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Collection: CSS Resources

Can you take the heat of CSS? Most developers can't stand CSS because it's Today, I share all of my resources, or go to links, that helped me understand CSS a little better.

August 24th, 2015 • Design •
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CSS Resources

In 2007, I wrote a post about whether "Developers Can Dress Up a Pig?" I shared a perspective that most employers don't recognize. Most developers don't have designer skills and vice-versa.

Those who have both skills I call devigners.

They can code JavaScript, PHP, C#, Java, and use CSS, Photoshop, and Illustrator combined. These individuals have their creativity turned up to 11.

When I started using CSS in 1999, it provided an eye-opening experience because of one web site that truly shocked me (it's listed below).

Now that I know what I know regarding CSS, it makes it harder to apply those styles in an architectural fashion so it makes sense.

With that said, I've accumulated a list of CSS resources over the years. I wanted to keep these as a resource for new web developers looking to understand how CSS works. 

  • CSS Zen Garden
    This is the one site that opened my eyes to CSS. If you "View Source" with your browser and look at each and every page, it is exactly the same HTML. The only think that changes from page to page is the CSS file. Mind. Blown.

  • CSS Diner
    This is more of a recent entry in my bookmarks. The CSS Diner is a tutorial to understand all of the different types of CSS selectors, pseudo-classes, and child elements. I would definitely recommend this site to CSS beginners.

  • Introduction to CSS3
    If you are just getting into CSS, has a great introduction along with resources and guides with further reading of recommended books. The entire page is solid and worth a look.

  • 20 CSS Codes to Simplify your Web Styling Tasks
    A great list of simple styles to apply to make your site stand out.

  • CSS Compatibility Chart (Mobile Version)
    One of the most thorough CSS compatible charts on the web.

  • CSS3 Information and Samples
    Another great chart with CSS3 examples.

  • CSS Architectures Series
    This awesome series shows the different ways to organize your CSS and make it more manageable.

  • Scroll Bar CSS Support
    This StackOverflow post was answered so well that I marked it as a reference for when I want to change that pesky old scroll bar.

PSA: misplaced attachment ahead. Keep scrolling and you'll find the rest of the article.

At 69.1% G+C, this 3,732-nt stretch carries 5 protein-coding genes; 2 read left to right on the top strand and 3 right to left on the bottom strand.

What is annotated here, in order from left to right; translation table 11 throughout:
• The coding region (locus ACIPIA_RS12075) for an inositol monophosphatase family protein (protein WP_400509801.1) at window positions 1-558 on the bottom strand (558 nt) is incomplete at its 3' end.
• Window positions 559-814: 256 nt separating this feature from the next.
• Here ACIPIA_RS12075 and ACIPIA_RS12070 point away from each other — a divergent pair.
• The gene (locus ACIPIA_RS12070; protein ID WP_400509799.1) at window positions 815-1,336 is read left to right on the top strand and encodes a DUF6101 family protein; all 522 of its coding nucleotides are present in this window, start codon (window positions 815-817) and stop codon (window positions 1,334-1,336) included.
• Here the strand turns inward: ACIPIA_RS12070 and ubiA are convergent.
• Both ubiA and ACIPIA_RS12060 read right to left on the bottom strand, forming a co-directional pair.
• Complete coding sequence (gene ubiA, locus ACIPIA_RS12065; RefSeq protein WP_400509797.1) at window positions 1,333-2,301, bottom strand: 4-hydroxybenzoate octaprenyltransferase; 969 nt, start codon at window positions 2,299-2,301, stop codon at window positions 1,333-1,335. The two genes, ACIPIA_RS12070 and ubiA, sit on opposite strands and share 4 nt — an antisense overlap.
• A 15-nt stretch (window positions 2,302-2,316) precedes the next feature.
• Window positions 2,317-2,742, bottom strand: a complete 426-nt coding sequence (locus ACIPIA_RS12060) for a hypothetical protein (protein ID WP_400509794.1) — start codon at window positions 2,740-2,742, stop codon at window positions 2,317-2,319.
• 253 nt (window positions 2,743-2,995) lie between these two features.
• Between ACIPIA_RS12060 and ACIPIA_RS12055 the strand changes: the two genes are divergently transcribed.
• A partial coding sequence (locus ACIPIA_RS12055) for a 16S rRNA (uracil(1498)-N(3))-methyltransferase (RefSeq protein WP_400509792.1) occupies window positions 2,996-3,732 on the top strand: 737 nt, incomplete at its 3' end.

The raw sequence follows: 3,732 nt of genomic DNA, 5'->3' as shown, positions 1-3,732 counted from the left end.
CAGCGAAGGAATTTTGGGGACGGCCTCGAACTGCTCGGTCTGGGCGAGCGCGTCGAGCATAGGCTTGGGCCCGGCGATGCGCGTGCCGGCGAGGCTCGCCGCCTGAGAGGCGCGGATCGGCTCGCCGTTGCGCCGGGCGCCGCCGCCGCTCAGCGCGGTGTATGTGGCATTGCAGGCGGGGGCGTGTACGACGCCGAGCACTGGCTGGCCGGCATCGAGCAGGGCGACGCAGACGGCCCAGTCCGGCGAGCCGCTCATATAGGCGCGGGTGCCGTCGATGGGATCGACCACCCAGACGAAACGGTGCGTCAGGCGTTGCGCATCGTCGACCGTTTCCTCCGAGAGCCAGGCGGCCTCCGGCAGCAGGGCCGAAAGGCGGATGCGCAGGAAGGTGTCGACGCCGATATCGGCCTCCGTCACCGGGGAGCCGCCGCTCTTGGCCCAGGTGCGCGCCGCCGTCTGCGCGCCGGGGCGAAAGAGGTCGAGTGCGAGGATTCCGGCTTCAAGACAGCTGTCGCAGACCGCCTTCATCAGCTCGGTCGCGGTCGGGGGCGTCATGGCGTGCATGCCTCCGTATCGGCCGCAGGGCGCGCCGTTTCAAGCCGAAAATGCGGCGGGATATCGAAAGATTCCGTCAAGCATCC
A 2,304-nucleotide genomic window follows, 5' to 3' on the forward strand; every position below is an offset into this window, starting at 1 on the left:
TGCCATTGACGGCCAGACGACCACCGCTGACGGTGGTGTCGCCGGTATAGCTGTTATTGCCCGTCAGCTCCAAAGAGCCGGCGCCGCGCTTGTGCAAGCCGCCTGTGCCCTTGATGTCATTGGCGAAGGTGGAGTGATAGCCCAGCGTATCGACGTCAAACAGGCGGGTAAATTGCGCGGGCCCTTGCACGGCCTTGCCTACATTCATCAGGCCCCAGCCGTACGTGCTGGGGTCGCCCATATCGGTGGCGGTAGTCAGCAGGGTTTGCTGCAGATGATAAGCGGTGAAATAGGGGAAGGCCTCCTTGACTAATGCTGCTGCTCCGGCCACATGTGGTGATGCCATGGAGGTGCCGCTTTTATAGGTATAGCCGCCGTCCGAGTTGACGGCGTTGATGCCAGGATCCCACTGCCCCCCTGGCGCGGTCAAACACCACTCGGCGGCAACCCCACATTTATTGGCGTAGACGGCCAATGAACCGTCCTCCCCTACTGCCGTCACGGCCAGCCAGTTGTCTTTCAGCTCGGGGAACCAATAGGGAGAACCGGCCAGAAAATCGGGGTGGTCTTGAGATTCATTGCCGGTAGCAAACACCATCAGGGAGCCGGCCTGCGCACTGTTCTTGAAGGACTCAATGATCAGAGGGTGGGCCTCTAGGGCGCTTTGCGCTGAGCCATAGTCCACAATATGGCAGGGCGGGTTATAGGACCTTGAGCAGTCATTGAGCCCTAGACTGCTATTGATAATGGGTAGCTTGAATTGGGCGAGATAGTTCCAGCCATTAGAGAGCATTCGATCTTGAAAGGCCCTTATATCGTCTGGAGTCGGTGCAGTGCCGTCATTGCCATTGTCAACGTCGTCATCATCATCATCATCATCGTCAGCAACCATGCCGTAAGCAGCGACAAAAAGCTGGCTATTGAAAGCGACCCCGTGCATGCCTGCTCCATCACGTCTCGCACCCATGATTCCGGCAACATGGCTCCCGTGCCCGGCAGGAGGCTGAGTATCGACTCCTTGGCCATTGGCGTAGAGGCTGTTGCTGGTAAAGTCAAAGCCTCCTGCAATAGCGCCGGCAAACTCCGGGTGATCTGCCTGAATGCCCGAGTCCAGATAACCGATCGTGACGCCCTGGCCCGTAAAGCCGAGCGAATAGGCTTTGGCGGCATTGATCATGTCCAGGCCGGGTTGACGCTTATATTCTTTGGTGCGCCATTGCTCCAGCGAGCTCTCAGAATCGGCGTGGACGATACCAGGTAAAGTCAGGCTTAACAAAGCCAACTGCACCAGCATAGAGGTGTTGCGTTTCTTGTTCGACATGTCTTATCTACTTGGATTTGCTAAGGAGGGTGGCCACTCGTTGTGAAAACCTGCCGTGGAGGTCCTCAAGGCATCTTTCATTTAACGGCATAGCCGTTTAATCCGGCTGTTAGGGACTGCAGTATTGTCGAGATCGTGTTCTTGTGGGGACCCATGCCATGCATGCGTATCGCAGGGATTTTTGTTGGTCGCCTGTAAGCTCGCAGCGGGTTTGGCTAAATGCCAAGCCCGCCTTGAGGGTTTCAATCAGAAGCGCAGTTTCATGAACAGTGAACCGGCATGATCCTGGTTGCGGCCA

• How to get started with CSS Shapes
    One of the major enhancements with CSS3 is the ability to make CSS shapes and this introduction gives you example and an idea of what's to come with browser support.

  • CSS3 Scroll Effects
    Looking for a stylish way to scroll a list of items? Stroll.js is what you need to spice up scrolling lists.

  • Card Tricks: Using Cards in Web Design Layouts
    Sitepoint has a recent post discussing the different ways to incorporate cards into your web design. Also, this is considered a web trend for 2015.

  • Bootstrap
    Of course, I couldn't have a list of resources without an entry to Bootstrap. Bootstrap has become the de-facto standard CSS framework to assist developers in building web sites relatively quick. This weekend, they just announced a version 4.0 alpha. So prepare for the next version!

  • CSS Social Buttons...for FREE!
    Looking for a social network button? Why not just download some and start using them. Advantage to CSS buttons? You can make them any size, any color, and any icon.

  • MaintainableCSS
    This truly isn't a CSS file to download, but more of a collection of strategies for components, modules, and giving context to HTML controls instead of creating a ".red" class. Is it red text or red background? See what I mean? Definitely a great read for developers wanting to dig more into design.

  • 8 Simple Rules For A Robust, Scalable CSS Architecture
    A great list of how to keep your CSS flexible while still maintainable. I wouldn't have included it if I didn't think it was valuable. ;-)

Do you have a favorite CSS link you want to share? Post it in the comments below.

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Picture of Jonathan Danylko

Jonathan Danylko is a freelance web architect and avid programmer who has been programming for over 20 years. He has developed various systems in numerous industries including e-commerce, biotechnology, real estate, health, insurance, and utility companies.

When asked what he likes to do in his spare time, he replies, "Programming."

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